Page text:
Many Microsoft customers may by now have digested the difficult transition from Processor to Core licensing for SQL Server introduced in 2012. Now it’s time to look at Windows Server.
In December 2015 it was announced that the licensing model for Windows Server 2016 will switch from a per Processor licensing model to a per Core licensing model. We can expect this is to be in effect for October 2016 and customers who have Software Assurance that expires at the end of October will have to renew their licenses based on the Core Licensing model.
You will see that many factors such as your Software Assurance expiration date, a planned hardware refresh as well as your current hardware configuration will impact your renewal costs and therefore your decision how to proceed with a renewal – we at Cloud Optics have advised many customers on their journey with SQL Server, we now offer a free impact study that should help you being prepared to make an informed decision for Windows. If you would like to learn more, please do not hesitate to get in touch with at Cloud Optics
Summary of the changes:
Cost neutral if less than 8 Cores / Proc
The minimum license conversion – which is the only cost-neutral conversion –is 8 Core licenses / CPU with a minimum of 2 CPUs / Server. This means that a minimum of 16 Core licenses are required for a Server. The 16 Core licenses are cost neutral to the previous 2 Proc License which means that one Core-Pack will cost 1/8th of a 2 proc Server license. Windows Server has not seen a price increase since autumn 2013 which means that costs for 16 Cores should indeed not be higher than what it was in the past 3 years.
License grants equal to core density at the time of Software Assurance expiration
As with SQL Server there is a Core-equivalent License grant for Software Assurance customers. This means that no new licenses will have to be acquired for all of the Cores on a given processor in use at the time the Software Assurance expires. As an example if you have 16 Cores / Proc on a 2 Proc Server – you would be entitled to renew Software Assurance on 32 Cores and therefore own 32 Core Licenses instead of the standard grant of 16. However, your Software Assurance costs would double as a result as you would previously only have paid for 2 Procs which is cost equivalent to only 16 Cores.
The license grants for customers who will not renew Software Assurance should be the same.
Whether Software Assurance is renewed or not – in both cases customers must keep an inventory that proves the core density at the time Software Assurance expires. The grants are linked to that date and the inventory. If you were planning on buying hardware with a higher Core density a few months after your enrolment expiration you will have to acquire additional Core licenses to cover the new hardware at that time.
Counting licenses for virtualization
The little bit of good news is that the licensing for Windows Server is easier than SQL Server especially when it comes to counting licenses for use in virtualized environments. No need to count virtual processors, virtual cores and the virtualization rights don’t depend on whether Software Assurance is acquired or not. Windows Server requires all physical Cores to be licensed on a Server. You then get:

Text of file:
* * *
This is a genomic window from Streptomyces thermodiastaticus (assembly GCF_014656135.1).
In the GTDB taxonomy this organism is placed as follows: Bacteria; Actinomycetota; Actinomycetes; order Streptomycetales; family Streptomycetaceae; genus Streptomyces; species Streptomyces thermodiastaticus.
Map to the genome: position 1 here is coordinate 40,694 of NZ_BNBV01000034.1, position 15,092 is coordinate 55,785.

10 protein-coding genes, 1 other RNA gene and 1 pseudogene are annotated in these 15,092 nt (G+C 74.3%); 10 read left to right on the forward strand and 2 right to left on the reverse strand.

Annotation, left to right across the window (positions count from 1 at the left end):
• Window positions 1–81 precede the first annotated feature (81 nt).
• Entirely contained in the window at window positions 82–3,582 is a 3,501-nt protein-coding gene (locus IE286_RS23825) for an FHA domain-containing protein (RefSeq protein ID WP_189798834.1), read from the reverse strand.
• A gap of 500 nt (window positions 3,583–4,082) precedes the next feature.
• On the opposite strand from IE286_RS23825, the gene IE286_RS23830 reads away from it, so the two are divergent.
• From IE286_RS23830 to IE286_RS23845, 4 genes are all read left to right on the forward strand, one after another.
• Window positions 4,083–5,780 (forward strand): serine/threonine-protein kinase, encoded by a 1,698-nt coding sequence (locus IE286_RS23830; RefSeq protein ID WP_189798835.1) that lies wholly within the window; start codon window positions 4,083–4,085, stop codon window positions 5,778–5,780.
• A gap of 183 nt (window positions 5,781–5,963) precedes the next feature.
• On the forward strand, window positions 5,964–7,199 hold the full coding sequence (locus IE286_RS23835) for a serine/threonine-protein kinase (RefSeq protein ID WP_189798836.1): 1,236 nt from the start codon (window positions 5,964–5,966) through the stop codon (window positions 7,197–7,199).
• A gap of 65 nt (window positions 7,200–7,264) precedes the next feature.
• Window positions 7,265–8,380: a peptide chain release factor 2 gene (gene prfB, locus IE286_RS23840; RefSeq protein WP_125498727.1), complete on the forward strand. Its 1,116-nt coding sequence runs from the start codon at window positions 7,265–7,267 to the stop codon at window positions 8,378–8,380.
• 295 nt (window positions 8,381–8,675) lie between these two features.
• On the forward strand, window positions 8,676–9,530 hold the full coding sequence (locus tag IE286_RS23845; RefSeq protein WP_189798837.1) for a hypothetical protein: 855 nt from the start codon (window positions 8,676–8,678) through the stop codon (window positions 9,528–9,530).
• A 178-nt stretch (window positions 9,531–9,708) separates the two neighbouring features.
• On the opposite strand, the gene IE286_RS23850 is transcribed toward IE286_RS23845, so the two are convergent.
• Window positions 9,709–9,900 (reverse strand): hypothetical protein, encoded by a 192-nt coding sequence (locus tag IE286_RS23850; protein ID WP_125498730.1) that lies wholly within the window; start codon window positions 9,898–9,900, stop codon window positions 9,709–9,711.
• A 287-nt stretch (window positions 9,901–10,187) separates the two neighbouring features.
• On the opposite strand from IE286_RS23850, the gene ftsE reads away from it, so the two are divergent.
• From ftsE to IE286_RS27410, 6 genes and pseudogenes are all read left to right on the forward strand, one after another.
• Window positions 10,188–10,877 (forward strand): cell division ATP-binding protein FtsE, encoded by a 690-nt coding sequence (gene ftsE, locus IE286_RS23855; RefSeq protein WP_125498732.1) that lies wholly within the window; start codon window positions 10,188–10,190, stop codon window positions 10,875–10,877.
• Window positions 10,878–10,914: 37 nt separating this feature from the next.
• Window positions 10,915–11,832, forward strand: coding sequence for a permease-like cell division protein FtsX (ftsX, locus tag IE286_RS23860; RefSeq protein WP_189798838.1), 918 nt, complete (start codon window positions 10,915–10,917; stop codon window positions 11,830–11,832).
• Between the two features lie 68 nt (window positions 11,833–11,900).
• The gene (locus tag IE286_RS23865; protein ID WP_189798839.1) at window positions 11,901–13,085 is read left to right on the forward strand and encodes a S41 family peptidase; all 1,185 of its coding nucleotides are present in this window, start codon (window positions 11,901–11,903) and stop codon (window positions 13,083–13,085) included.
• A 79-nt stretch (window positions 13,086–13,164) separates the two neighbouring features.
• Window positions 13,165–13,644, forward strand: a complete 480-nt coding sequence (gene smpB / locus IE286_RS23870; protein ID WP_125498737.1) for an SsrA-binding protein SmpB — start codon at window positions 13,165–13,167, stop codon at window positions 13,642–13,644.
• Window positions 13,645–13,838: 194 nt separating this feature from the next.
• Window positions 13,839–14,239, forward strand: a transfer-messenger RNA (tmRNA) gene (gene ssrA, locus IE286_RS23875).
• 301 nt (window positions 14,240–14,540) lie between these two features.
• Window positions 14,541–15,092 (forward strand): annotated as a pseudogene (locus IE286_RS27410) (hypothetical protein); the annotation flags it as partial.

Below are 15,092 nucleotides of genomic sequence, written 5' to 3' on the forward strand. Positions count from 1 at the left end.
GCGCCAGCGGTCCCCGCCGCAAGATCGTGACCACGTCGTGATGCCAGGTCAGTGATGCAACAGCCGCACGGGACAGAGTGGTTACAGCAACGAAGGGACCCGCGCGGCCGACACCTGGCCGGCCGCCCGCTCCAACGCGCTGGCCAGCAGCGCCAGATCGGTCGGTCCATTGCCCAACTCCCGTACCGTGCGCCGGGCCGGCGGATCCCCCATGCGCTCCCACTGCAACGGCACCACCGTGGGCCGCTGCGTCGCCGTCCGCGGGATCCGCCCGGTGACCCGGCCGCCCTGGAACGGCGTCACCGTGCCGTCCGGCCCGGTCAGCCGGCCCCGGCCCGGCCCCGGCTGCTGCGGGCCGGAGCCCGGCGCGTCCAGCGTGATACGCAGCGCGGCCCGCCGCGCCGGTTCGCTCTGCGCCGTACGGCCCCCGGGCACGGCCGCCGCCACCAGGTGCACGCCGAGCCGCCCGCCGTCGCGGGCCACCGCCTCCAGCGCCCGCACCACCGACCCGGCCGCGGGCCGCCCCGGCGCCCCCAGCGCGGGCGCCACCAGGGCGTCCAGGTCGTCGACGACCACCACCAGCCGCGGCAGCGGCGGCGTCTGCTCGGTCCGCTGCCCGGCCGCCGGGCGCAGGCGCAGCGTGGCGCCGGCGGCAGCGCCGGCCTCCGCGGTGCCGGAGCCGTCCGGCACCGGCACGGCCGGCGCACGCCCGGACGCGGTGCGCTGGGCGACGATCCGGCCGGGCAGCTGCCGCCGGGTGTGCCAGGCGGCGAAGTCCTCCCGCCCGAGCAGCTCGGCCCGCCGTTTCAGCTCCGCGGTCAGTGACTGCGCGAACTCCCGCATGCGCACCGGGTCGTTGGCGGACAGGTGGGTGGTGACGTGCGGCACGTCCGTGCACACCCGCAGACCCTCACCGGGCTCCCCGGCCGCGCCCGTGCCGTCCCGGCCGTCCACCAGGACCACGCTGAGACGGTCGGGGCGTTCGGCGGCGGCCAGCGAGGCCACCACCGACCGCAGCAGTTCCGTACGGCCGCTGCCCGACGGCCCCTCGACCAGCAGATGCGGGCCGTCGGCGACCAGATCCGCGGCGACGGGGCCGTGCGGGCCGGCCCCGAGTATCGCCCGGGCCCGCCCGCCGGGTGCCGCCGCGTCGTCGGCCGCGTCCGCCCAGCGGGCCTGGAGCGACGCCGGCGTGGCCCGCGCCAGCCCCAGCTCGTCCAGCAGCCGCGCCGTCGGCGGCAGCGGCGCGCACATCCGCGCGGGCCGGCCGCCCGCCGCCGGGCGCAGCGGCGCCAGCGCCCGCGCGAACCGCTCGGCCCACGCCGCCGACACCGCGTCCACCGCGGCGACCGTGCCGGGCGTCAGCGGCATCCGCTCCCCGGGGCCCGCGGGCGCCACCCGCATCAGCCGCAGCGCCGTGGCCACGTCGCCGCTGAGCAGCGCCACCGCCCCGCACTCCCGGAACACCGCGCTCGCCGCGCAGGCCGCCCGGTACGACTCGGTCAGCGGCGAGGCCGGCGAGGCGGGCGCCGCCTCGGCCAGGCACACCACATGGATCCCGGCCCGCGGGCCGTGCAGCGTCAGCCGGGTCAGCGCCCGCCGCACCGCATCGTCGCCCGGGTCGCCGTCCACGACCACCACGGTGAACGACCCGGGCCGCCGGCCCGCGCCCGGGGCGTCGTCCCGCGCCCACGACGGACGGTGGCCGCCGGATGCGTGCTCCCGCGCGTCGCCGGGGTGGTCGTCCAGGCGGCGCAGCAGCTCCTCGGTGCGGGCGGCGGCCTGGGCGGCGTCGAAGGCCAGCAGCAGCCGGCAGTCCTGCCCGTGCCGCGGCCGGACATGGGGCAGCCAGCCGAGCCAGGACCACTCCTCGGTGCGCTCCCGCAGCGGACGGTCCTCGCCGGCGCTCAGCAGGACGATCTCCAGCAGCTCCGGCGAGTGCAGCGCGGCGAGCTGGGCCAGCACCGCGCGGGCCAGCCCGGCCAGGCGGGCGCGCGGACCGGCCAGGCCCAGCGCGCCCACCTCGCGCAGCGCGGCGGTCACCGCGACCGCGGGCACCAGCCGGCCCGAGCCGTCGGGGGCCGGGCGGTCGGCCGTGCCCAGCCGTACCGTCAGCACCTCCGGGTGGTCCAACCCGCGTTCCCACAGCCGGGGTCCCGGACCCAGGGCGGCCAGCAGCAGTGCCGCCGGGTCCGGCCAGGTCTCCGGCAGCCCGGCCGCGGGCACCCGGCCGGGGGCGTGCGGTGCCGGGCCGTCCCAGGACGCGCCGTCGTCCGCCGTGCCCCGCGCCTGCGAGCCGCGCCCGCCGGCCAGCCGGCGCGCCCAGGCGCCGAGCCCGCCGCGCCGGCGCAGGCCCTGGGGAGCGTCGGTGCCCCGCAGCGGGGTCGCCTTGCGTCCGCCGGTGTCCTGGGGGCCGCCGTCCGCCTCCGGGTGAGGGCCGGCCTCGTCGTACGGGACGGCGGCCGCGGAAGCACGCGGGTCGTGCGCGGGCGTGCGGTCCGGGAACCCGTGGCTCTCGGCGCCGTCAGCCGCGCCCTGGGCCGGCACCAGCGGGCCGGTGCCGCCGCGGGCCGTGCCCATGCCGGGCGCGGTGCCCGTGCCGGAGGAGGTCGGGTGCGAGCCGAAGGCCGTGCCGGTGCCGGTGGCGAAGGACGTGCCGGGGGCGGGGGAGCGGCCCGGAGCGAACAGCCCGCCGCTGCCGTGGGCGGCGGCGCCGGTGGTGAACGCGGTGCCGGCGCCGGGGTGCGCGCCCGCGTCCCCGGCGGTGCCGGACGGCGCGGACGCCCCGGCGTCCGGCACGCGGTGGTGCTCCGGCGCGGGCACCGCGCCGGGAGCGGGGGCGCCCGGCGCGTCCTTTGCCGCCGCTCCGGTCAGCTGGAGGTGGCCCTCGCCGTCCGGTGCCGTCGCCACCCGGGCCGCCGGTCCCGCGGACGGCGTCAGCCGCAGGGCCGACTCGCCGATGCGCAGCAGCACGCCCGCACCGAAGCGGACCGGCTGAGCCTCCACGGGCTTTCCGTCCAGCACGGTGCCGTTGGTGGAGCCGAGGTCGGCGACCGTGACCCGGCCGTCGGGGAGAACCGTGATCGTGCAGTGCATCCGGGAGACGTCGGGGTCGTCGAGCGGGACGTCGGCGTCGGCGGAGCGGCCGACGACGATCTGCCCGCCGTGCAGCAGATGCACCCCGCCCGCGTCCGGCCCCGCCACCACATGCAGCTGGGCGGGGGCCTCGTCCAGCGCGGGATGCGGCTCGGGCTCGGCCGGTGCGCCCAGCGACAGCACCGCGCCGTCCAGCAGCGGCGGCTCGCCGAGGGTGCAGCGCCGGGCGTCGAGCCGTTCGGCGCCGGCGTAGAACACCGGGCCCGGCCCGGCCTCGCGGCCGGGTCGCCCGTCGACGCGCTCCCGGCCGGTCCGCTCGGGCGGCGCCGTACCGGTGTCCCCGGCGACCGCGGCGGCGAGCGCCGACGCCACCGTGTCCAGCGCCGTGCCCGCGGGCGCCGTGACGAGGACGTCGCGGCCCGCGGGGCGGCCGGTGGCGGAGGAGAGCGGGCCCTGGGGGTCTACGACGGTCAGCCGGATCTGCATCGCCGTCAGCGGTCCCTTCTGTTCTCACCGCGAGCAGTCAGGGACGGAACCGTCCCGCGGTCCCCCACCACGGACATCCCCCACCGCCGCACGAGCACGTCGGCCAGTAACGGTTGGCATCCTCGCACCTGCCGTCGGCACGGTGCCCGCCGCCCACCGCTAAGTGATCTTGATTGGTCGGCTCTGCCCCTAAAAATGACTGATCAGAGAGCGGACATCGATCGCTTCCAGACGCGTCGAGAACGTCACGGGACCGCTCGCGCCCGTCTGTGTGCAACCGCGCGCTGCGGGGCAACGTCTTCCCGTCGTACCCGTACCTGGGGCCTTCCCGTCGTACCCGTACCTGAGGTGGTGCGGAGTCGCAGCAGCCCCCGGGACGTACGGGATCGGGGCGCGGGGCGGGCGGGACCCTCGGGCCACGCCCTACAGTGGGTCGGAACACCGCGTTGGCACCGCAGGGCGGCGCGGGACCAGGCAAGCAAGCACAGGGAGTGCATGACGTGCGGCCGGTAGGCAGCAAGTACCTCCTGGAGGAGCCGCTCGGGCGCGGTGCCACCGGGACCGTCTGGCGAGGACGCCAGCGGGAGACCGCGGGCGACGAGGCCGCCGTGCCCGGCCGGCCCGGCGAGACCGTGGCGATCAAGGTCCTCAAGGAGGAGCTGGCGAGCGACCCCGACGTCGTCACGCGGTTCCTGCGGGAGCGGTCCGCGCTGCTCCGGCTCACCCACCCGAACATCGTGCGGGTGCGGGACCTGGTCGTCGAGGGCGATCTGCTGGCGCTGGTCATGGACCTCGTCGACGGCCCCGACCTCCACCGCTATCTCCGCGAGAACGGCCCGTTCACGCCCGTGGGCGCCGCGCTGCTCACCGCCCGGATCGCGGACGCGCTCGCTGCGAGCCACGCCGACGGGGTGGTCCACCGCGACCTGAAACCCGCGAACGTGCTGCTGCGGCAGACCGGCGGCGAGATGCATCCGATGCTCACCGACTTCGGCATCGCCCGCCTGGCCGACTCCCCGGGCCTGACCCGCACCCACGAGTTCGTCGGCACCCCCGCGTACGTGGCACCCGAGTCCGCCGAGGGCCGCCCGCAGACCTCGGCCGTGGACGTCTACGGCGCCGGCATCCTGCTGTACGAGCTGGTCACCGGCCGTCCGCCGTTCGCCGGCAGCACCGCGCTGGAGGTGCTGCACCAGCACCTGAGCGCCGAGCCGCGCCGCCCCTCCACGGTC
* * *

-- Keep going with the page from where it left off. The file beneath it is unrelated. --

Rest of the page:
- – 2 VMS for Windows Server Standard once all Cores on the Server are licensed – if 4 are required simply double-up the number of Windows Server Standard licenses for that server
- – unlimited VM’s for Windows Server Datacenter once all Cores on the Servers are licensed
The pricing today is such that if you need less than 12 VM’s on a Server licensing Windows Server Standard is more cost effective – provided you don’t need any of the new features that are only included with the Datacenter edition in 2016.
No more feature parity between Windows Server Standard and Windows Server Datacenter
Whilst this was the case for Windows Server 2012 R2 – Windows Server 2016 Datacenter will provide features not included in the standard edition – In the current FAQ these features are called Azure-inspired networking stack and Azure-inspired storage enhancements including Storage Spaces Direct.
Azure Hybrid Use Benefit
In a previous article we have already touched on the Azure hybrid use benefit – this is a Software Assurance Benefit that allows Windows Servers to be brought onto Azure. (only Azure and not to any other cloud /shared platform)
- Today’s 2 proc licenses (therefore assuming that in the future 16 Core licenses) allow for
- – 2 Azure VM’s using 8 cores or
- – 1 Azure VM using 16 Cores
For Windows Server Standard if the Windows Server license is used on Azure, it is “assigned to Azure” and can’t be used on premise at the same time
For Windows Server Datacenter however customer can still make use of the unlimited VM Rights on premise for the same 16 Core Licenses.
In September, Cloud Optics offer a free impact review on your Windows Server Licenses that should help you being prepared for a Software Assurance renewal on Windows.
Please do not hesitate to get in touch with us
Product Terms for Hybrid Use Benefit